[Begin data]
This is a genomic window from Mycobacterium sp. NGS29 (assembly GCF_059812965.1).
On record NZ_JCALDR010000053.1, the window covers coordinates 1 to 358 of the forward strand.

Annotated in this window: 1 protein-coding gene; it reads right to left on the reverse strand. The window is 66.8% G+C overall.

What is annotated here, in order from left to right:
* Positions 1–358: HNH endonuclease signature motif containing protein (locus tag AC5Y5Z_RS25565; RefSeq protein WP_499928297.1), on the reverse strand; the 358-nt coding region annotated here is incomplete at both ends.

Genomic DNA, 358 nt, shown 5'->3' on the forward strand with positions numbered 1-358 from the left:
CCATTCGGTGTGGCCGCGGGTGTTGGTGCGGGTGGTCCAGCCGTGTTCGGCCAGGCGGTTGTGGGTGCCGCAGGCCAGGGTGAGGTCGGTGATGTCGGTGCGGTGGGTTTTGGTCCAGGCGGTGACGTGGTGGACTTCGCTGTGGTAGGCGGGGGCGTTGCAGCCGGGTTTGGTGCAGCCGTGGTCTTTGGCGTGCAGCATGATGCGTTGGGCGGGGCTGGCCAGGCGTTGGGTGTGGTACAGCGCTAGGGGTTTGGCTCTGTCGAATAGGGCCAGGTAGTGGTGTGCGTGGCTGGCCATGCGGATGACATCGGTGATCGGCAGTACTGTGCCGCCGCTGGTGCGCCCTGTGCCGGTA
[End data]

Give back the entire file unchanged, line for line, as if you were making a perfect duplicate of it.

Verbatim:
This is a genomic window from Mycobacterium sp. NGS29 (assembly GCF_059812965.1).
On record NZ_JCALDR010000053.1, the window covers coordinates 1 to 358 of the forward strand.

Annotated in this window: 1 protein-coding gene; it reads right to left on the reverse strand. The window is 66.8% G+C overall.

What is annotated here, in order from left to right:
* Positions 1–358: HNH endonuclease signature motif containing protein (locus tag AC5Y5Z_RS25565; RefSeq protein WP_499928297.1), on the reverse strand; the 358-nt coding region annotated here is incomplete at both ends.

Genomic DNA, 358 nt, shown 5'->3' on the forward strand with positions numbered 1-358 from the left:
CCATTCGGTGTGGCCGCGGGTGTTGGTGCGGGTGGTCCAGCCGTGTTCGGCCAGGCGGTTGTGGGTGCCGCAGGCCAGGGTGAGGTCGGTGATGTCGGTGCGGTGGGTTTTGGTCCAGGCGGTGACGTGGTGGACTTCGCTGTGGTAGGCGGGGGCGTTGCAGCCGGGTTTGGTGCAGCCGTGGTCTTTGGCGTGCAGCATGATGCGTTGGGCGGGGCTGGCCAGGCGTTGGGTGTGGTACAGCGCTAGGGGTTTGGCTCTGTCGAATAGGGCCAGGTAGTGGTGTGCGTGGCTGGCCATGCGGATGACATCGGTGATCGGCAGTACTGTGCCGCCGCTGGTGCGCCCTGTGCCGGTA